In essence, the position of the Company is that the movement at Franz off the CP main line onto the main line of CN to the transfer siding does not involve running “off main track” within the contemplation of article 15.01 of the collective agreement. On that basis, therefore, it maintains that the OM premium is not payable, albeit employees are paid the Conductor Only “EC” premium for switching en route in relation to the work performed in the transfer siding. The Company’s representative submits that the intention of article 15.01 is to recognize that work off main tracks is subject to more complex operating rules and reduced speeds, thereby justifying the premium. That situation, she argues, does not occur in the case at hand.

The Union argues, firstly, that the Company is estopped from the change in practice which it implemented in November 2006. Alternatively it argues that the language of article 15.01 was not intended to encompass main track of another railway. Its counsel submits that the work performed at Franz should be paid no less than work that would involve leaving CP main track to work on an industrial spur to perform switching. He stresses that in fact no mileage or time, which would be paid in the case of work on an industrial spur, is paid by the Company for the work performed at Franz.

The Arbitrator can appreciate the position of both parties. The language of article 15.01 could credibly be interpreted either way. In my view it is important to consider the purposive dimension of the provision in question, particularly as it applies to the factual circumstances of this case.

Before turning to that aspect, however, the Arbitrator must agree with the Company’s representative that a case of estoppel is not made out on the facts before me. The record discloses that at the time the Union was aware of the Company’s change of position with respect to the payment practice at Franz it was in bargaining with the Company for the renewal of the collective agreement. In other words, the Union did have every opportunity to deal with the Company’s change of position as regards the OM premium being discontinued at Franz, contrary to the previous practice. For reasons the Union best appreciates, however, although it filed a grievance during the same period, it made no attempt to resolve the issue at the bargaining table. In that situation I must agree with the Company’s representative that the element of injurious reliance on the part of the Union is not made out.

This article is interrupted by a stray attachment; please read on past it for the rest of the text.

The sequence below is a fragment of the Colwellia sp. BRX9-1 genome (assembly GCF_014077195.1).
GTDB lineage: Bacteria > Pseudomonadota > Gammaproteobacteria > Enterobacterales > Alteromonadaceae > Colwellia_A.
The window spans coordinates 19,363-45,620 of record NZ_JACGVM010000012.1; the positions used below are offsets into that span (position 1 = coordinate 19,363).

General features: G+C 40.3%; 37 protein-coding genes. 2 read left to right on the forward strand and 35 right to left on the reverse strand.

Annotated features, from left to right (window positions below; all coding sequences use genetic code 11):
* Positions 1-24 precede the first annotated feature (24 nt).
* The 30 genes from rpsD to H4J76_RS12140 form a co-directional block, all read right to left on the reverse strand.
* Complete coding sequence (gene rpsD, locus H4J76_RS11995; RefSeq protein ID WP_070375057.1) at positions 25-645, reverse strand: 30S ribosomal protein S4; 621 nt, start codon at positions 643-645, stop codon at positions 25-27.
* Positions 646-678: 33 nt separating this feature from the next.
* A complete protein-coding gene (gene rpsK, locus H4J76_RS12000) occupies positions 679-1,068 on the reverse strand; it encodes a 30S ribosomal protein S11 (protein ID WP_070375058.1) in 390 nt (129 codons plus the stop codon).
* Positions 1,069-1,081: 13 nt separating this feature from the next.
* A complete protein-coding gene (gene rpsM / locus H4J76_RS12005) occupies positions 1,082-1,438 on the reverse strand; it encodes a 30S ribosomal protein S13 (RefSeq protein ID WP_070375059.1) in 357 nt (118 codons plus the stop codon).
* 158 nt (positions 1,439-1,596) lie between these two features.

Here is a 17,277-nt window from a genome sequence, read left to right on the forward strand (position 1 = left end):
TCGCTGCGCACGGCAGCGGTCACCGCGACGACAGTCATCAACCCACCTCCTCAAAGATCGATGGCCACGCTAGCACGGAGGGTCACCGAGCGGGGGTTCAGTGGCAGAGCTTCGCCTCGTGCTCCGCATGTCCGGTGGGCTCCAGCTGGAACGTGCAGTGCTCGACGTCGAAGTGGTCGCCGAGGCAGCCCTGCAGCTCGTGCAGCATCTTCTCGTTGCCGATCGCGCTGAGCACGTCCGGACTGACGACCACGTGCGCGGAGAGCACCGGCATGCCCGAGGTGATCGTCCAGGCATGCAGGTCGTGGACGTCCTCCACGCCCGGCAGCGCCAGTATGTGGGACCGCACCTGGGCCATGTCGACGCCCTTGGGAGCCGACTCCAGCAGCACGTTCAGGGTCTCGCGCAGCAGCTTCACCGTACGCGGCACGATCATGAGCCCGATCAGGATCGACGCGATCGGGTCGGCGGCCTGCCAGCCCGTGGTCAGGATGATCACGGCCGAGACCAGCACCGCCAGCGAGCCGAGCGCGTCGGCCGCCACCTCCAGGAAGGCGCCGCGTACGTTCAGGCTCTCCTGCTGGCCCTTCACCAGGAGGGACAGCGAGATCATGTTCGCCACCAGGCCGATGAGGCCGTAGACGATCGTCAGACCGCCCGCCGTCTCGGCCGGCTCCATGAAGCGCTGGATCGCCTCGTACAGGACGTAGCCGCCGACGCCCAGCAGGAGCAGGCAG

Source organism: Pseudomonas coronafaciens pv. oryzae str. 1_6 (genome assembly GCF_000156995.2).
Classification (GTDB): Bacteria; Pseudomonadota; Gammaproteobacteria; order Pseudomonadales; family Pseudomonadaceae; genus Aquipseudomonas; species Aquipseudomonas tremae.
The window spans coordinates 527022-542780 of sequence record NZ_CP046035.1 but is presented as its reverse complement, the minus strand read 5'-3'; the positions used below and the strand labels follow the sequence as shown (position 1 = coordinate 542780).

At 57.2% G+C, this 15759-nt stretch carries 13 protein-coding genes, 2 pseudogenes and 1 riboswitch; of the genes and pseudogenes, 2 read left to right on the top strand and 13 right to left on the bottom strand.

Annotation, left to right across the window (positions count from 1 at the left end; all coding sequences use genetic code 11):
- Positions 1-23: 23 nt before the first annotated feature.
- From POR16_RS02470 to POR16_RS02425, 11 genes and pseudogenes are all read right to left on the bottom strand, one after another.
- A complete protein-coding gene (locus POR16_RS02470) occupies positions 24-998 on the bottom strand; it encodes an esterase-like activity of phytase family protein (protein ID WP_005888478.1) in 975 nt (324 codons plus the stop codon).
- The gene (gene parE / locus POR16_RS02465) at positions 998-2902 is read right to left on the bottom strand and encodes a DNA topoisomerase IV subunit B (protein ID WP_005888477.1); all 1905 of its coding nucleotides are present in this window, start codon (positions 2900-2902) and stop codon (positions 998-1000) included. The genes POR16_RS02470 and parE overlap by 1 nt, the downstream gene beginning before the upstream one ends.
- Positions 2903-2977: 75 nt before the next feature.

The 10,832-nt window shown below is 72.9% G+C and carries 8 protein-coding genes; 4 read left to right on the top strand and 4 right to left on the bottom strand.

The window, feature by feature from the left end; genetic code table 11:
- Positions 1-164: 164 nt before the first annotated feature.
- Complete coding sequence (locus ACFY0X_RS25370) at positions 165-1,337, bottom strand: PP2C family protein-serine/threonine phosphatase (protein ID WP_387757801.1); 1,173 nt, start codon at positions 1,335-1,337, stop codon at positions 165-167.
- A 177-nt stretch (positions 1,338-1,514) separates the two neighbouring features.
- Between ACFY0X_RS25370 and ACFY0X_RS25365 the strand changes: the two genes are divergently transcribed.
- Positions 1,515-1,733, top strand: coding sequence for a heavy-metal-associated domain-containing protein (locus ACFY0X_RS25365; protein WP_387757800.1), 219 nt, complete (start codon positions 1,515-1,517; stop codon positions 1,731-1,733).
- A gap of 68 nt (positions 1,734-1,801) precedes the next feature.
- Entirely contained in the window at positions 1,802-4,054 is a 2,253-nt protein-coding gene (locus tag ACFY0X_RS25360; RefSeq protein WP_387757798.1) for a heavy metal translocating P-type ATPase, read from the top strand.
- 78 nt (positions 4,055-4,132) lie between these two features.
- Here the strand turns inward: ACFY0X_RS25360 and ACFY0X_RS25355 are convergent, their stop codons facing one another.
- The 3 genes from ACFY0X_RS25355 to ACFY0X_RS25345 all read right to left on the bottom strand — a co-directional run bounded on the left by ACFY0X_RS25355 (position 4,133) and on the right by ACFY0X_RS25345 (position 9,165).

However the Union’s case is more compelling as regards the purposive interpretation of article 15.01. If the Company’s interpretation is accepted, an obviously anomalous situation arises where employees would receive no payment in the form of mileage or time for travel over main line which is not main line of the Company. It does not appear disputed that in other circumstances where employees of the Company are compelled to run over CN main line, as for example on the Oakville Subdivision between Toronto and Hamilton, while they are not paid OM premiums they do receive payment for their mileage and time. I am satisfied that the parties would not have intended the anomalous situation by which no such payments are made for the movement of the Company’s crews on CN territory at Franz where, if the Company’s practice is supported, no OM payment is to be made and no mileage or time payment is to be made either. From a certain perspective that interpretation would occasion something of a windfall to the Company.

The Arbitrator is satisfied that nothing in the instant case creates any obligation on the part of the Company to, as its representative suggests, pay OM premiums for the myriad other situations where Company employees may operate over the main lines of other railways. The ruling in the instant case must be confined to the unique facts of the situation at Franz. In the end, the Arbitrator is more persuaded by the argument of the Union’s representatives to the effect that what occurs at Franz, by entering onto the CN main line to switch out the transfer siding is in fact analogous to leaving the CP main line to perform switching work on an industrial spur. I can see no basis upon which to conclude that the parties would have intended that the work so performed at Franz should be treated any differently, particularly as it involves movement over the main line of another railway which in fact attracts no mileage or time payment.

For the foregoing reasons the grievance is allowed. The Arbitrator remits the matter to the parties for the orderly payment of all off main line (OM) claims, it being understood that the interpretation and application of article 15.01 herein is limited to the unique facts of this case.

May 19, 2009                                                                                    (signed) MICHEL G. PICHER